Jami Porter Lara’s work is inspired by plastic water bottles used by immigrants who walk across the Southwestern US border into the United States from Mexico.
Her work is stark, simple, focused and elegant.
To me it speaks of the land from whence it springs, and of the people who inhabit that land (even temporarily).
Jami first touched art by taking a drawing class in her mid-20s. At age 40, Jami returned to school to earn a BFA at the University of New Mexico, first concentrating in painting and drawing. She took a course that ultimately changed her artistic trajectory. She explained this transformative experience as follows:
In 2011, I traveled with a small group of artists to a remote stretch of the U.S.-Mexico border with a program called Land Arts of the American West. Our group spent a week camped in the high desert grasslands of Coronado National Forest, and I spent days roaming the rolling hills of its southern extent, where the international border is marked by a low vehicle barrier.
On my walks I found many indications of human passage through the region, but the most common things I found were two-liter plastic bottles that had been used to carry water. In the same places I found bottles it is also possible to find potsherds left by the Mogollon culture thousands of years before.
Soon after, our group crossed the international border and traveled to Mata Ortiz, the northern Mexican village renowned for its ceramics. We spent a week with Hector and Graciela Gallegos who taught us how to make low-fire ceramic vessels in the same ways they have been in that region for tens and hundreds and thousands of years. We learned to forage and prepare clay, build with coils, burnish with a stone and reduction fire in a pit.
Upon my return to New Mexico, I kept thinking about how the plastic bottle and the ancient potsherd are essentially the same thing. Both were precious objects — vessels, capable of sustaining human life. I also began to think about them as evidence of a continuous flow — of people, culture, plants, animals, and objects — that continues in spite of attempts to sever it.
I wanted to connect the plastic bottle to a long lineage of vessels that have been used to carry water through deserts, and in so doing, to reveal my connection to the long lineage of humans who have—driven by necessity or desire—traveled these lands before or despite national boundaries.
And so the project began with two simple rules: I would 1) use the oldest local ways of working with clay to make vessels that 2) reference the plastic bottle, the most iconic and ubiquitous vessel of my time.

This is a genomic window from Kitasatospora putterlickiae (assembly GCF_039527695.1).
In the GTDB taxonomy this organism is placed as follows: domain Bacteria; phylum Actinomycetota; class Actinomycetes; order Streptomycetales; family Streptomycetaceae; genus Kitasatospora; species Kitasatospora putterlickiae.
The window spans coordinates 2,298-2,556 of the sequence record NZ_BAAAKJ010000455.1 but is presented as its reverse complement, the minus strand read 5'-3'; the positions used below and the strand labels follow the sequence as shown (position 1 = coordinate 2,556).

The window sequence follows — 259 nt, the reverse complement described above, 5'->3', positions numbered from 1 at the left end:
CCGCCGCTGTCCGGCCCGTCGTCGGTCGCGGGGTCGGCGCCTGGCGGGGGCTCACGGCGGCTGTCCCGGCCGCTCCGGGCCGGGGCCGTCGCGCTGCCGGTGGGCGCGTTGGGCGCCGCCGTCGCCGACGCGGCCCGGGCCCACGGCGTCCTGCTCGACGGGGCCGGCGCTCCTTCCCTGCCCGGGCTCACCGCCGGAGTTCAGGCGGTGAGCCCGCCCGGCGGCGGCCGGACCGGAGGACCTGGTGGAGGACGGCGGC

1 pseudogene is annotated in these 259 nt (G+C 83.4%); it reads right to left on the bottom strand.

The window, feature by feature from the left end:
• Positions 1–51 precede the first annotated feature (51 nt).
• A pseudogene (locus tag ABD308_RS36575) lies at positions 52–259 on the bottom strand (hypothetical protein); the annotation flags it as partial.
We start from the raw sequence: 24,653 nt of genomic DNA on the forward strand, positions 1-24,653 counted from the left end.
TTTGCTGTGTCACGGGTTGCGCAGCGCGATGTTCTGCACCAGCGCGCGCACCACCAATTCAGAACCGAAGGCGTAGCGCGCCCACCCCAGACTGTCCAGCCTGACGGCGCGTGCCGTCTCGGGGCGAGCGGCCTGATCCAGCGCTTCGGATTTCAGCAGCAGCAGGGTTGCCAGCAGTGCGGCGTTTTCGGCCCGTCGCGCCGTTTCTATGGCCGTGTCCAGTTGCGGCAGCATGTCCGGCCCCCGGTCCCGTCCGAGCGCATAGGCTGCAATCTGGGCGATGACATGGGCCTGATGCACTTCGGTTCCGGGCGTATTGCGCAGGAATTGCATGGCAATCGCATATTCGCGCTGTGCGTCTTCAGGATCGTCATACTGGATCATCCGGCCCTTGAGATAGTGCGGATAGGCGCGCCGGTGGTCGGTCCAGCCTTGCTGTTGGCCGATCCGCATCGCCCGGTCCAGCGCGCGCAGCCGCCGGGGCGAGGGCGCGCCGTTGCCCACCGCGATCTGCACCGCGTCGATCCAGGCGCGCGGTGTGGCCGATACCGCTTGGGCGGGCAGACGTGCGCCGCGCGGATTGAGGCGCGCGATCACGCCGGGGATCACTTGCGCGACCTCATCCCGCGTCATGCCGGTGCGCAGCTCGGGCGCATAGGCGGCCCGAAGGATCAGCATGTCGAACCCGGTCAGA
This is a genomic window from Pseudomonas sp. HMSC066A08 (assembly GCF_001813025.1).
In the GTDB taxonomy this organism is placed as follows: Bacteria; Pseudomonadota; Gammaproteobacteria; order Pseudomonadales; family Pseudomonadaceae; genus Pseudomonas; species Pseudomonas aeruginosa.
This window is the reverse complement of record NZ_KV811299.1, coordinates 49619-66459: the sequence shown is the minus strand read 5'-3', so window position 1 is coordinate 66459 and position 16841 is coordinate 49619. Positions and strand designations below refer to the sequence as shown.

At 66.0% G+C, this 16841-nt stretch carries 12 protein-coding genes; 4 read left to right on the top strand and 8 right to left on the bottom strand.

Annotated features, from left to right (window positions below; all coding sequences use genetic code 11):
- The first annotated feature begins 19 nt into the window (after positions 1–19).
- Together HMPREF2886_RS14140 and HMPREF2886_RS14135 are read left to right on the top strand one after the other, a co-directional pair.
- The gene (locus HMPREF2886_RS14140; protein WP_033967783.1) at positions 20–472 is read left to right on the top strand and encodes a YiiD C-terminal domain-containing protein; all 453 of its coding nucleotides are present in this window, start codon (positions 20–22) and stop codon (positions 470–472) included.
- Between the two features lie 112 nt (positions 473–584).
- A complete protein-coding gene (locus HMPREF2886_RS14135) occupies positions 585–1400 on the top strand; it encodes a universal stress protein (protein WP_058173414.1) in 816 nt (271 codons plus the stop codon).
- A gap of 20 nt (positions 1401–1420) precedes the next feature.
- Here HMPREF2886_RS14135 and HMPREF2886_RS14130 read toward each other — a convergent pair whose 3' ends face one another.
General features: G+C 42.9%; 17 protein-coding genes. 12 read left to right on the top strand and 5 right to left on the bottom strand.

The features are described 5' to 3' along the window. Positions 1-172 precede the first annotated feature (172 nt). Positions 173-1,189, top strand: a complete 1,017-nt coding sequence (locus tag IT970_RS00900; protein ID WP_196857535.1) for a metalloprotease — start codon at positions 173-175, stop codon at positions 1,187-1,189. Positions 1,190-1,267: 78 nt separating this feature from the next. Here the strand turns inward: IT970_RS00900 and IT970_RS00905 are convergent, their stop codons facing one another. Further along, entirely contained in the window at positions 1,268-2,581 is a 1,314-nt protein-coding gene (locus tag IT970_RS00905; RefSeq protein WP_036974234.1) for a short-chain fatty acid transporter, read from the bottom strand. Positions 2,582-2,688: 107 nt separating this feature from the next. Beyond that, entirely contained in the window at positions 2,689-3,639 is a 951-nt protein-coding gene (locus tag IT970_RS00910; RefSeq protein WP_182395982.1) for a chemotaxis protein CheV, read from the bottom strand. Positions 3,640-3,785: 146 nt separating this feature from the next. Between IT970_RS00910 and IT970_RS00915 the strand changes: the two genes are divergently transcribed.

My methods are the same as I learned in Mata Ortiz. I harvest and prepare clay from a site near my home, build with coils, burnish with a stone, and reduction-fire in a pit.
The materials and technique and central to the concept of the work — the point is to make these contemporary sculptures in more or less the same way that ceramics have been made in the region for millennia. Therefore pit firing has been integral to the project from the beginning. There was quite a bit of trial and error involved in figuring out the timing, and then again lots more failure as the vessels got larger. It is a risky process, but for conceptual reasons I’ve never seen kiln firing as an alternative.
JW: You mentioned your current work as a “project” – which suggests a body of work through a set period of time.
JPL: This project constitutes my whole history with ceramics, with the exception of a semester of Ceramics 101 at UNM, which, you may be interested to know, left me vaguely positive but mostly agnostic on the medium. It wasn’t until the experiences described above that I dedicated myself to it, and despite an ongoing ceramics project of many years, I still don’t identify as a ceramist.
“I grapple with what it means to be an artist who makes things in a culture of too many things … I’m making things that imitate the things we have too many of…”
JW: How do you reconcile being an artist who makes more things in a culture of too many things?
JPL: The blackware plastic bottle project was a way of placing myself dead center within the predicament of what it means to be a thing-maker in a world of too many things.
One of the ways of reckoning with it was the process itself. I foraged the clay. I foraged scrap lumber otherwise destined for landfills from construction sites. And a firing time of only about 1.5 hours meant that compared to the energy intensity of most ceramic production, my process used relatively few resources.
And finally, the low fired clay sculptures can practically melt back into the earth.
JW: What’s next?
JPL: In August I have a solo exhibition of brand new work titled “Terms and Conditions” opening at Gerald Peters Gallery in Santa Fe. It is a multidisciplinary project including textiles, sculptures, lithographs, neon, and porcelain.
More of Jami’s works can be seen on her website.